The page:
We all have times when we get stuck in a negative rut and need to change directions. Maybe you feel chained to it. It can be anything. For example, smoking, alcohol, negative thinking, addiction to facebook, addiction to ???? Basically, it is any daily habit you have that is not effectively taking you where you want to go in life. Once you identify what bad habits need to go, these four steps can help you remove them. READ ON as Heidi, our amazing health coach shares some great tips on how to break a bad habit.
1. Make it invisible
One of the most powerful things you can do to break a bad habit is to remove the temptation or “cue” that leads you into the bad habit. It is much easier to practice self-restraint when you don’t have to use self-restraint very often. Yes, perseverance, grit, and will power are essential to success in breaking bad habits, but the way to improve these qualities is not by wishing you were a more disciplined person, but by creating a more disciplined environment for yourself.
*If you can’t seem to get any work done because of your bad habit of checking your phone every 15 minutes for notifications and emails, turn your phone off and put it in a drawer for an hour while you work.
*If you’re watching too much TV at night, move the TV out of the bedroom.
*If you’re spending too much money on online purchases, don’t get online and read about products.
*If you are trying to break the habit of drinking sodas, don’t buy them.
2. Make it unattractive
Of course, we know that if we truly think through the long term consequences of bad habits, they are ALL unattractive! The key is “reframing” the bad habit with a new mindset. This is why I love teaching people about how their body works. When you understand how the liver works, it reframes giving your body toxic foods and chemicals and really makes it unattractive. When you understand how sugar affects your body, it reframes eating it and makes it unattractive. Understanding the WHY a bad habit is bad and using that information can help you break bad habits.
*When tempted to smoke, think about what your lungs will look like. Think about having to carry an oxygen tank around.
*When tempted to eat sweets every day, think about your pancrease pumping out tons of insulin every day and causing you to experience Diabetes.
*When tempted to sit on the couch instead of exercising, think about how a lack of exercise increases your risk for every disease from A to Z and specifically think about the quality of life you might have with chronic diseases.
3. Make it difficult
In the summer of 1830, Victor Hugo was facing an impossible deadline. Twelve months earlier, he had promised his publisher a new book. But instead of writing, he procrastinated and delayed his work. Finally, with time running out, he came up with a strange plan to beat his bad habit of procrastination. He collected all his clothes and asked his assistant to lock them away in a closet and keep the key. He literally had 1-2 things to wear and only a shawl for warmth. Lacking any suitable clothing to go outdoors, he remained in his study and wrote for several weeks and met his deadline for The Hunchback of Notre Dame. If you’re struggling to break a bad habit, take a page from Victor Hugo and make your bad habits difficult! There are many ways to make your bad habits difficult.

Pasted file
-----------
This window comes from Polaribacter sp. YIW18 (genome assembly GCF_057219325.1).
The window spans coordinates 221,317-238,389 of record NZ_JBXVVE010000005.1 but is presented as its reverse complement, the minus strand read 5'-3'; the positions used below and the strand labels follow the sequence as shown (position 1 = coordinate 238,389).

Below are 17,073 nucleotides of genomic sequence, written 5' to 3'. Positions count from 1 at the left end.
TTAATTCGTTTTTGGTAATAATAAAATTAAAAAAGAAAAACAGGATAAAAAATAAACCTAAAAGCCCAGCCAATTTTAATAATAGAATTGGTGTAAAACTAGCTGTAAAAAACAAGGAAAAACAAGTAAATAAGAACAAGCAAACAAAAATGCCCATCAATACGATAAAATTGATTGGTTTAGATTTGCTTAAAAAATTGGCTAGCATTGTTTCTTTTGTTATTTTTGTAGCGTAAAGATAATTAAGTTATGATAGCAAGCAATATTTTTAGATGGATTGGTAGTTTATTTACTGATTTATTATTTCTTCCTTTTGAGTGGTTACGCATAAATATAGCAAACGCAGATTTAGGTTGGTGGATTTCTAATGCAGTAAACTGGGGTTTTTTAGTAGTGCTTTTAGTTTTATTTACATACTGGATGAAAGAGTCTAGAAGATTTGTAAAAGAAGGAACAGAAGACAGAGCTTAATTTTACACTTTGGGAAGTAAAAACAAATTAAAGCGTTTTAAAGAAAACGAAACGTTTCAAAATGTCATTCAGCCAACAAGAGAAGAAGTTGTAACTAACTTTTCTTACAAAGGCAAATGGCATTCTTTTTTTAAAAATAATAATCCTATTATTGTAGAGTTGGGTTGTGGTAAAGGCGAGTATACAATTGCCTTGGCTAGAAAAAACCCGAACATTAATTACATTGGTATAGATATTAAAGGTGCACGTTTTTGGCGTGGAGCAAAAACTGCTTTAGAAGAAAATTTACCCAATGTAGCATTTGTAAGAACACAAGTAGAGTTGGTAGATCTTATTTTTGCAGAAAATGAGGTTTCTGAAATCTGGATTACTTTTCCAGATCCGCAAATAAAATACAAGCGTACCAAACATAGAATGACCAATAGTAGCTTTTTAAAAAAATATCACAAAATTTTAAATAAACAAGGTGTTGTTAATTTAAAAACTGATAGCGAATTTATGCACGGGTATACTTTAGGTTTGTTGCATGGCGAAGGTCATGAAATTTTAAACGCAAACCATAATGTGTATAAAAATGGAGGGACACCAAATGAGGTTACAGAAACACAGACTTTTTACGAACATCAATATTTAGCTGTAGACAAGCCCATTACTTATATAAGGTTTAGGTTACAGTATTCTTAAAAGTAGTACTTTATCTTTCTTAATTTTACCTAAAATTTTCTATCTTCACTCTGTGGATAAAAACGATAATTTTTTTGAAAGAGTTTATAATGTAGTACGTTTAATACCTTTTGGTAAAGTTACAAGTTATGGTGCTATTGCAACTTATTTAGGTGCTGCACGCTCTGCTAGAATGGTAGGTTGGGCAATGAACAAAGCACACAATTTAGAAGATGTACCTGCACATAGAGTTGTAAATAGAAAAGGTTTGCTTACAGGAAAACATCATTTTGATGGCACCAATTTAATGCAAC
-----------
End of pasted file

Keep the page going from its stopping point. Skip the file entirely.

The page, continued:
*You can reduce overeating by literally purchasing food in individual packages rather than in bulk size.
*You can voluntarily ask to be added to the banned list at casinos and online sites to prevent future gambling.
*You can tear up your credit cards to avoid using them when you are trying to lower your spending.
*You can have a spouse or close friend set an amount of time for you on your phone that you are allowed to surf the internet or be on Facebook (or any social media), and only they have the password to change that.
4. Make it unsatisfying
Just as we are more likely to repeat a habit if it is satisfying, we are more likely to avoid an experience (or habit) if it is painful. Pain is an effective teacher. If a failure is painful enough, you fix what caused it. If a failure is relatively painless, you ignore it. The more immediate the pain, the less likely the behavior. If you want to eliminate a bad habit, then adding an instant cost to the action is a great way to improve your success.
*Create a Habit Contract with an accountability partner. Write out the bad habit you are trying to break and how you intend to break it. Share it with your spouse, partner, or a close friend who can speak the truth in love to you.
*Write out a consequence that you want the accountability partner to help you carry out every time you fail at avoiding or breaking the habit. It could be having to do a chore that’s not your favorite right then. It could be denying yourself a trip to Starbucks. It could be contributing $10 to a jar for your accountability partner if your wallet is where you feel the pain! Knowing that someone is watching and asking you about breaking the habit can be a powerful motivator. You are less likely to give up because there is an immediate cost.
Remember, small changes can make a big difference over time. Don’t try to tackle all your bad habits this week. Just choose one, apply these principles, and set a goal to break that bad habit over the next 4-6 weeks! Then go to the next bad habit. Remember your habits, good or bad, will ultimately take you where you want to go….or where you don’t. Fortunately, we can be in control of our habits!
Heidi Appling, DPh
IIN Certified Health Coach
ASFA Certified Trainer